An eight-part television series titled Snake Season, produced by People°sWeather for their DStv channel 180 focusing on weather, environmental and lifestyle news, features two researchers from the School of Life Sciences (SLS) who are working with local reptile and amphibian expert Mr Nick Evans.
Head of the Conservation Genetics Lab in the SLS, Dr Sandi Willows-Munro, and postdoctoral researcher Dr Cormac Price appeared in two of the show’s episodes, filmed largely in the Durban area and focusing on the diverse snake species that live alongside the area’s population of nearly 4 million people.
‘Durban is home to many of the world’s most venomous snakes and yet very few people actually get bitten each year. The question is why,’ said Willows-Munro.
Working with Evans, who runs KZN Amphibian and Reptile Conservation, Willows-Munro and Price are investigating this question by looking at ways in which snakes have adapted to urban areas, likely drawn to human habitations by the promise of food and shelter. They are also exploring urban snakes’ breeding behaviour, movements, territoriality and more by collecting data about the genetics and ecology of venomous Mozambique spitting cobras and black mambas captured in the city by Evans.
Evans, who responds to calls to remove snakes and conducts educational activities on the important role snakes play in ecosystems, records the creatures’ basic biological statistics including their length, sex, general health and precisely where they were found. He then takes a genetic sample from the snake via a tail snip and in some cases inserts microchips, like those used to tag domestic dogs and cats, to monitor the snakes’ movements and determine if snakes being captured, have been caught previously.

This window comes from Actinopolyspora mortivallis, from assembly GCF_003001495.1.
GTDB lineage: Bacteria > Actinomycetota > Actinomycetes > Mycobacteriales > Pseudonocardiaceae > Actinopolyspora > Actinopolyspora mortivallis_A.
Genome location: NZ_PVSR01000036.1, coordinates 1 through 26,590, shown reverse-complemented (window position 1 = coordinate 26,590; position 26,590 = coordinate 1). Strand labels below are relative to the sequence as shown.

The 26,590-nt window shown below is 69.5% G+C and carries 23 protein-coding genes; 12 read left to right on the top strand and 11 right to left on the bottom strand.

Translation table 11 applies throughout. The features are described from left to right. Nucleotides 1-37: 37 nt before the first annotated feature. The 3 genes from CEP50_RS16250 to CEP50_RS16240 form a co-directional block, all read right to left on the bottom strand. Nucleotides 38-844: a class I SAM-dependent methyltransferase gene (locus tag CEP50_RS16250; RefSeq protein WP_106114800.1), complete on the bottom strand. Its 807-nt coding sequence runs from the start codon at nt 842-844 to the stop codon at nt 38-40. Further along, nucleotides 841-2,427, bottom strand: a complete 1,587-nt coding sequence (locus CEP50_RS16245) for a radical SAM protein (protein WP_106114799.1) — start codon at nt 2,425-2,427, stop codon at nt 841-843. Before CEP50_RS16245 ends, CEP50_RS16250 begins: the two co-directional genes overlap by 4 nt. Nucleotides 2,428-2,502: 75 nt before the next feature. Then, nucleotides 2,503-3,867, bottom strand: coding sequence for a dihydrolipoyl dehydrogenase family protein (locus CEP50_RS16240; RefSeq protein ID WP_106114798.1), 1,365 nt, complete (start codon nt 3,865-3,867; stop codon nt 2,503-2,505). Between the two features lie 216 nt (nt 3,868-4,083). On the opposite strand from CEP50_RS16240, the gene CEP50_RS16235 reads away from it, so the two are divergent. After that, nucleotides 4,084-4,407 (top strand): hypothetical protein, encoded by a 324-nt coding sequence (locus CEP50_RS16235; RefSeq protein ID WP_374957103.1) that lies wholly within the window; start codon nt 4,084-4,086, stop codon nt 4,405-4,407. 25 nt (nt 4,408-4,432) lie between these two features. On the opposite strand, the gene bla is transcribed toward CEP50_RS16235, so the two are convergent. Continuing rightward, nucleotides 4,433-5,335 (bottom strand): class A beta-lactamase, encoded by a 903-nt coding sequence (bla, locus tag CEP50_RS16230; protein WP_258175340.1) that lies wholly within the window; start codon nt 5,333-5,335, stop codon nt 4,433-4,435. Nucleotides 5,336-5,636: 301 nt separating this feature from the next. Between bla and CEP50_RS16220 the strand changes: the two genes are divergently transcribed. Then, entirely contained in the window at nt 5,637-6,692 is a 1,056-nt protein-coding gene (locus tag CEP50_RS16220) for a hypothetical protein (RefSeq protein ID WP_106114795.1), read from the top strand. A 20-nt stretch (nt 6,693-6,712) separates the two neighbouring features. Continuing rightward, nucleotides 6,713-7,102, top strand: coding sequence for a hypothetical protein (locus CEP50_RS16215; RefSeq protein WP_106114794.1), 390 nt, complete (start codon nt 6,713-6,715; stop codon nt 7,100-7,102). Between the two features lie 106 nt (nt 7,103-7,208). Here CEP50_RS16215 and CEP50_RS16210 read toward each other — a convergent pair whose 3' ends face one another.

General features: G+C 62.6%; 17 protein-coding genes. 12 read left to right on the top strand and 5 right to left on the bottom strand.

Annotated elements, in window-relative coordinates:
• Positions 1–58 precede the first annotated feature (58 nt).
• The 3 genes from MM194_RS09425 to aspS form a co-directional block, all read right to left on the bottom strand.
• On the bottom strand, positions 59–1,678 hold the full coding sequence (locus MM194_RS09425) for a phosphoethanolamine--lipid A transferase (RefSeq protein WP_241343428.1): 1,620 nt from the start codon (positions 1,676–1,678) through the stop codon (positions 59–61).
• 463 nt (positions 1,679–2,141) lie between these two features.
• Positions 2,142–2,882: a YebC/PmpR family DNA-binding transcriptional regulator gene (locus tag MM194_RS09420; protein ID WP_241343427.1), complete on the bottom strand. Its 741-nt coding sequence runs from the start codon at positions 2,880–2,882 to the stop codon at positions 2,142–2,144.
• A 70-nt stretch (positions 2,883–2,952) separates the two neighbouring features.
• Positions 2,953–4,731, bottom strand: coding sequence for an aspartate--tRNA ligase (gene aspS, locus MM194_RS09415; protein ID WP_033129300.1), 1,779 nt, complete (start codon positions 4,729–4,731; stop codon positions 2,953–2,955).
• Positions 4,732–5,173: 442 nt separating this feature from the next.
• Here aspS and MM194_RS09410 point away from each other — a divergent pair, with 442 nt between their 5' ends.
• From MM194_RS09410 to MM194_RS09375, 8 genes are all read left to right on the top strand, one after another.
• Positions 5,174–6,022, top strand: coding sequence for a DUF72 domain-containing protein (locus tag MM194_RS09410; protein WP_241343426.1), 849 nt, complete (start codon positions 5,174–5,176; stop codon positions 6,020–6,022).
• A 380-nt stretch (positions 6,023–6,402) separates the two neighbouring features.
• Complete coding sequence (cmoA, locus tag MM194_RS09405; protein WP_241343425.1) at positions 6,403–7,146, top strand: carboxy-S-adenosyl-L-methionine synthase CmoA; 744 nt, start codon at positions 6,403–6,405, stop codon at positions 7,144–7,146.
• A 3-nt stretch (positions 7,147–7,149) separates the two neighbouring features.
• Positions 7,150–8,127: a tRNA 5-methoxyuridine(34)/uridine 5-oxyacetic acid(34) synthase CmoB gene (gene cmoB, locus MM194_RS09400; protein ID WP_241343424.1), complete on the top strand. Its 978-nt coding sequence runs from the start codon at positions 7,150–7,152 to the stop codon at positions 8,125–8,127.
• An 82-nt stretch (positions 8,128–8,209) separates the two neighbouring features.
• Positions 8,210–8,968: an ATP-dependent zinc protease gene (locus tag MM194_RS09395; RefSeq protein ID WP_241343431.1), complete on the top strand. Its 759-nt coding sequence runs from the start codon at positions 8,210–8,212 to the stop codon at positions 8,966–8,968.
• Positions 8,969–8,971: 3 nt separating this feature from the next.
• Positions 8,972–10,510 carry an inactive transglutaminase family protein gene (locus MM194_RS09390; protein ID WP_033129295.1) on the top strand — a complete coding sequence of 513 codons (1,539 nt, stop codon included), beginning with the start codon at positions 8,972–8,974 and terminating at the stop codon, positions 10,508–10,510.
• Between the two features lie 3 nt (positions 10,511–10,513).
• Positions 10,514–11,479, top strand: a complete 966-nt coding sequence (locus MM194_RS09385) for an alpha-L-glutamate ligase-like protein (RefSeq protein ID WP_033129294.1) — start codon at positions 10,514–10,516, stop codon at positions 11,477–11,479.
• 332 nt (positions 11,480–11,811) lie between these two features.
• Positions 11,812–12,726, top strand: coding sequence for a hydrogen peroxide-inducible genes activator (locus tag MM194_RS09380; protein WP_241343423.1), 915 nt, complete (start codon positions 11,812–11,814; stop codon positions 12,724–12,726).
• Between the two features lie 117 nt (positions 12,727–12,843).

This data will help Willows-Munro and Price determine if the same snakes are repeatedly drawn to properties, or if they are simply caught as they move through the urban matrix to gain access to green spaces. Willows-Munro will be focusing on the reptiles’ genetics and will perform low-coverage genome sequencing of the two species, while Price’s research focuses on telemetry, exploring the snakes’ distribution, abundance and movements, and their run-ins with humans and domestic animals.
The combination of their data will contribute to a better understanding of the population genetic structure of these snakes in the city, and provide insight on how to manage the wildlife-human conflict in the city. It will also contribute to maintaining rich, resilient urban biodiversity.
‘This work is a bridge between research, welfare and conservation,’ said Price. ‘Durban is a fascinating place where urban wildlife is concerned. If we can understand how these snakes have adapted to live around humans, with snakebites being rare, Durban could be an international example to other cities globally regarding resident dangerous snakes.’
• One of the filming locations for the documentary was the Frank Bush Zoology Museum on the University’s Pietermaritzburg campus, home to zoological specimens housed in the museum since 1903 and used for teaching purposes.
Words: Christine Cuénod
Photographs: Brendan Price, Cormac Price and Nick Evans